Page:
Author Topic: ULA Vulcan Launch Vehicle (as announced/built) - General Discussion Thread 3  (Read 18443 times)

Offline meekGee

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The EELV is simply less interesting to most observers, and so 6 months here or there generate a lot less excitement.

There's no such thing as a less interesting EELV. Customers are interested in whatever launch vehicle best fits their need for a specific launch. They don't care how many engines it has, what color it's painted, who makes the vehicle or if it has 2 or 5 stages. They are only interested in an appropriate launch service and whatever EELV fits their needs becomes the choice.
This exchange started when someone asked why delays in the Vulcan program generate less reaction from observers, compared with slips in other nextGen schedules.

I was simply comparing what those nextGen programs were, and showing a correlation.
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Online AncientU

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The EELV is simply less interesting to most observers, and so 6 months here or there generate a lot less excitement.

They fly more interesting missions than GTO comsats or station resupply.   

Too many people are caught up in the means with the ends are more important.  I don't care how I get my packages.

When there are no winning arguments about the launch vehicle, the goal posts move to 'more interesting missions.'
Vulcan's competition will win on that field, too.
"If we shared everything [we are working on] people would think we are insane!"
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Offline Jim

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When there are no winning arguments about the launch vehicle, the goal posts move to 'more interesting missions.'

It was never about the launch vehicles, it was always about the missions.  It has been the fan boys that have made about the launch vehicles, first it was shuttle, then it was Direct and now it is Falcon 9.

NROL, Juno, MSL, STSS Demo, X-37, MRO, SBIRS, etc are all more interesting than F9 comsat launch. 

There are parallels with train foamers and Spacex fans.
« Last Edit: 01/13/2018 08:38 PM by Jim »

Online Chris Bergin

For Jim's next birthday I'm going to give him moderator powers for 24 hours. Then you're all running for the hills! ;D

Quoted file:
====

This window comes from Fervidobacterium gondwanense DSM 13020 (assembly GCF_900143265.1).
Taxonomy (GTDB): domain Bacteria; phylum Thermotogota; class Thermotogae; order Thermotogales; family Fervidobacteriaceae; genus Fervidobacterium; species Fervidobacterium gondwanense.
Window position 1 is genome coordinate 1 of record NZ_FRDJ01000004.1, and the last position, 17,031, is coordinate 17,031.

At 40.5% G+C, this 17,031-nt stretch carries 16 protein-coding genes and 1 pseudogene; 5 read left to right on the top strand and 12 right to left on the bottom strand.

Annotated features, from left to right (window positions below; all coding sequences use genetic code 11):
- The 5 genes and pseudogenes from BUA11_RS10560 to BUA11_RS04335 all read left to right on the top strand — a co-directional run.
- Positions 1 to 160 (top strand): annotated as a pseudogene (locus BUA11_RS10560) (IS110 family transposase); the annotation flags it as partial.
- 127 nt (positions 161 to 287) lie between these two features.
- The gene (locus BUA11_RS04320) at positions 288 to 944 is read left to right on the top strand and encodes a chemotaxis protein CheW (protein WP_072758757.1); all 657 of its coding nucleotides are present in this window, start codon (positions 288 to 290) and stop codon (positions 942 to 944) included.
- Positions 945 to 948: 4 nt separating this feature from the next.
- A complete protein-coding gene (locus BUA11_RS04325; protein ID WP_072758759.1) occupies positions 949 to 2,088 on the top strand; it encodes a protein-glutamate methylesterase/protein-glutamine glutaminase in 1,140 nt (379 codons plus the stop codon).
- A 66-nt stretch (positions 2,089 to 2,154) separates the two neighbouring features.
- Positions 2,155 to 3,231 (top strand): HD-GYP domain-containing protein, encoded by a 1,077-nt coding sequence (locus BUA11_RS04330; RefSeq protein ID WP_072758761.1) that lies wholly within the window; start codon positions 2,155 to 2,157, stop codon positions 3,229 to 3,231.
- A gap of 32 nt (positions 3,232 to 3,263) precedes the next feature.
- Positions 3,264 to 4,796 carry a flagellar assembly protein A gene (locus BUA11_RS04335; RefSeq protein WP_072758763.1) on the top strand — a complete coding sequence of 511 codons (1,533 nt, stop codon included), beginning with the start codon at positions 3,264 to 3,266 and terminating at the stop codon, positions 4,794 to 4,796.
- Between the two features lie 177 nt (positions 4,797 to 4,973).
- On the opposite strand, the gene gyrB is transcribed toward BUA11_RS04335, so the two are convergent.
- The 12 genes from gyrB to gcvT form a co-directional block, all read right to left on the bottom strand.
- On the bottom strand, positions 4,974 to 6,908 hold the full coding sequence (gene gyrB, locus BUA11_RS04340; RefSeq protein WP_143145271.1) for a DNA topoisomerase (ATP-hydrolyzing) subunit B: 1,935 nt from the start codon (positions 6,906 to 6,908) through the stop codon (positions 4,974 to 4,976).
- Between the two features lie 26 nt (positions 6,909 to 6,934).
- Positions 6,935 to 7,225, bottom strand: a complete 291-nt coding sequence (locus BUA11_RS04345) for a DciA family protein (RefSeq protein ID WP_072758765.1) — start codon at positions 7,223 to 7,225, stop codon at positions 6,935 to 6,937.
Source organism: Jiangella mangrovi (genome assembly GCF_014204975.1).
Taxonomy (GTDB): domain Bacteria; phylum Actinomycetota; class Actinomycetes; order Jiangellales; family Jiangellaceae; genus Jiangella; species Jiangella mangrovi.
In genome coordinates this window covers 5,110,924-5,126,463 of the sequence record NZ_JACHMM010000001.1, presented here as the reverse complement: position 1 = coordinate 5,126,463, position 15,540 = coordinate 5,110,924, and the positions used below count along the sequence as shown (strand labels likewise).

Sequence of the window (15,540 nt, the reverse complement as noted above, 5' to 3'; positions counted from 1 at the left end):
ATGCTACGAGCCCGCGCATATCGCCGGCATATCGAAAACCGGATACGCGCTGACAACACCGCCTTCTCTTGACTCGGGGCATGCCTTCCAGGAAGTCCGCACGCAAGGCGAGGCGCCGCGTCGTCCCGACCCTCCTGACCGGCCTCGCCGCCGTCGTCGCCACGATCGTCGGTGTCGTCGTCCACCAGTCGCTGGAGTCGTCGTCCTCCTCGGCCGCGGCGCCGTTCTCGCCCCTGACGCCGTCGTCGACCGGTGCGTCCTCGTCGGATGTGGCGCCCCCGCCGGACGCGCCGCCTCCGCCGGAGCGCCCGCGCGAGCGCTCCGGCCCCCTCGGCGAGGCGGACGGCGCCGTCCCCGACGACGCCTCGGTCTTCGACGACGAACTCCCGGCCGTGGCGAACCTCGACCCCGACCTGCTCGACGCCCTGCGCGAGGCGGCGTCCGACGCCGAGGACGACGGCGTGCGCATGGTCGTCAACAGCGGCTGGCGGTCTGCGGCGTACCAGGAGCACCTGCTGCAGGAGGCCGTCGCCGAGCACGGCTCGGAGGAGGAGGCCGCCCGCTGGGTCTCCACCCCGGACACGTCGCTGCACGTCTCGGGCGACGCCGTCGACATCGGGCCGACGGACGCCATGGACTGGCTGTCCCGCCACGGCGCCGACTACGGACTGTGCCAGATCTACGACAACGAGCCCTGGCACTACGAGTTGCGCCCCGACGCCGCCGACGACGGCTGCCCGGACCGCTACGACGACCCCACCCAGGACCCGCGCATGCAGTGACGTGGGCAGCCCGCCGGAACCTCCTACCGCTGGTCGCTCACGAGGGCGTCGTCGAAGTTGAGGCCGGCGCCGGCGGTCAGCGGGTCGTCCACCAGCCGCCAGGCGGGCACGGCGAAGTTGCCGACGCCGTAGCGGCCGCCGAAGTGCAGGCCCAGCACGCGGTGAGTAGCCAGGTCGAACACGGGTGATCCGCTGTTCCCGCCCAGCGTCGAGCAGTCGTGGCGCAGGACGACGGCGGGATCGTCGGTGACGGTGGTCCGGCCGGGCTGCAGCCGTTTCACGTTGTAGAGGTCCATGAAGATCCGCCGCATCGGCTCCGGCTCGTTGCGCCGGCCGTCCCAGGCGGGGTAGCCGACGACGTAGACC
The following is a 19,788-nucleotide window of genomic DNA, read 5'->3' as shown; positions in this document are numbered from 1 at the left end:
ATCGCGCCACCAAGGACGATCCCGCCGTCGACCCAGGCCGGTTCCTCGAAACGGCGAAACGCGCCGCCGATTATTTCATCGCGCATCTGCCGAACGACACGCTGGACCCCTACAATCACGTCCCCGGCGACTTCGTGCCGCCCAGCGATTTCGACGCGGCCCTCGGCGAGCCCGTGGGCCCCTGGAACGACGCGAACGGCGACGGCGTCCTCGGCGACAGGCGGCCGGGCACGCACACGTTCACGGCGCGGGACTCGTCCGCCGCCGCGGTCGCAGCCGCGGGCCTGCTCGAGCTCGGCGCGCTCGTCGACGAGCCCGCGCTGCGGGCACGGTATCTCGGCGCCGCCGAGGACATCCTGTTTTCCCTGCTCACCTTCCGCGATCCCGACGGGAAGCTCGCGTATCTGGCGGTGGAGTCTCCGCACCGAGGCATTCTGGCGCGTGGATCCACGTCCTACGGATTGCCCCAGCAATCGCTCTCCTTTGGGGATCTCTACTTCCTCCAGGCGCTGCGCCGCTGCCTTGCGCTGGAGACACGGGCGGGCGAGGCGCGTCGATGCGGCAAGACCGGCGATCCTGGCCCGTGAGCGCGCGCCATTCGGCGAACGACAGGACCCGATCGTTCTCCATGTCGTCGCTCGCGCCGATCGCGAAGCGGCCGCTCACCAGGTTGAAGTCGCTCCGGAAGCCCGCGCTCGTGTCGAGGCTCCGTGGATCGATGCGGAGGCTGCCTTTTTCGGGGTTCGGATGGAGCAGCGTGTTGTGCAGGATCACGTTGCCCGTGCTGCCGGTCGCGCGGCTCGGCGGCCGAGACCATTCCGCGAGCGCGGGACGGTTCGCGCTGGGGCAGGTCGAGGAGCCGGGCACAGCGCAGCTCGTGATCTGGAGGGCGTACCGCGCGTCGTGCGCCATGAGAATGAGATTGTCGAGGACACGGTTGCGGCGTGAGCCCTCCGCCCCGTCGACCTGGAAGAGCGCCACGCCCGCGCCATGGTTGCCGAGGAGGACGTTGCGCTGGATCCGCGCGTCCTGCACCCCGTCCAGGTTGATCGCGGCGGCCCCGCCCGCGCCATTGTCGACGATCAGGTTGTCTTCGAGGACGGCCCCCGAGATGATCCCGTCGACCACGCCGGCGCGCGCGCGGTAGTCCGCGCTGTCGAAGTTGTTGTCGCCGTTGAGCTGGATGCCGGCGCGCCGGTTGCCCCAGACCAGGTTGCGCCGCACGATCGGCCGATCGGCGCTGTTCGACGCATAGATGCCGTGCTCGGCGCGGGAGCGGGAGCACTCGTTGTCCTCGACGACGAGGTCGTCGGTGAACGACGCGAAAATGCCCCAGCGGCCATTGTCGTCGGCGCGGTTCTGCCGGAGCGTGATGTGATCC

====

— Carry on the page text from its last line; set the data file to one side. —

Let's keep this on Vulcan. Some of you may realize it, but we actually cover SpaceX a bit here and have a few threads somewhere on the forum.

;D

--

One member didn't listen. That member has lost his post.

Offline Chasm

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The power pack oops and consequent silence made it quite clear that Vulcan would be affected too. So the 6 month announcement was already old news and not too interesting to observers. Centaur V however was entirely new and good reasoning.

I think the reasoning why ULA decided to eat a 6 month delay twofold.
ULA needed the Centaur V for the EELV bid. Going into the bid with a "to be developed in the future" capability for some reference orbits would be a disadvantage.
The RD-180 engine replacement obviously got delayed. The engineers might as well work on something else instead of just waiting on the next BE-4 (or even AR-1) milestone.

Offline john smith 19

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I think the reasoning why ULA decided to eat a 6 month delay twofold.
ULA needed the Centaur V for the EELV bid. Going into the bid with a "to be developed in the future" capability for some reference orbits would be a disadvantage.
I think this is the big event.  It telescopes 2 US development cycles (which was inevitable if they wanted to cover the full range of DoD orbits and payloads) into one.
Quote from: Chasm
The RD-180 engine replacement obviously got delayed. The engineers might as well work on something else instead of just waiting on the next BE-4 (or even AR-1) milestone.
Depends on the delay. My impression is AR-1 is so far behind the only way AJR has a shot is if they promise to deliver an engine that can do a full duration burn (equal to a booster stage flight to MECO) by the end of the delay (likewise for Blue).

Schedule for Vulcan deployment is everything. The faster they transition the fewer mfg lines they have to run and the faster they lower their costs.
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Online envy887

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Too many people are caught up in the means with the ends are more important.  I don't care how I get my packages.

You have multiple competitors offering trivially cheap prices to deliver your packages. When orbital delivery has the same, the means will attract far less attention. But Vulcan ... isn't really a step in that direction. ACES is, but it's constantly 10 years away.

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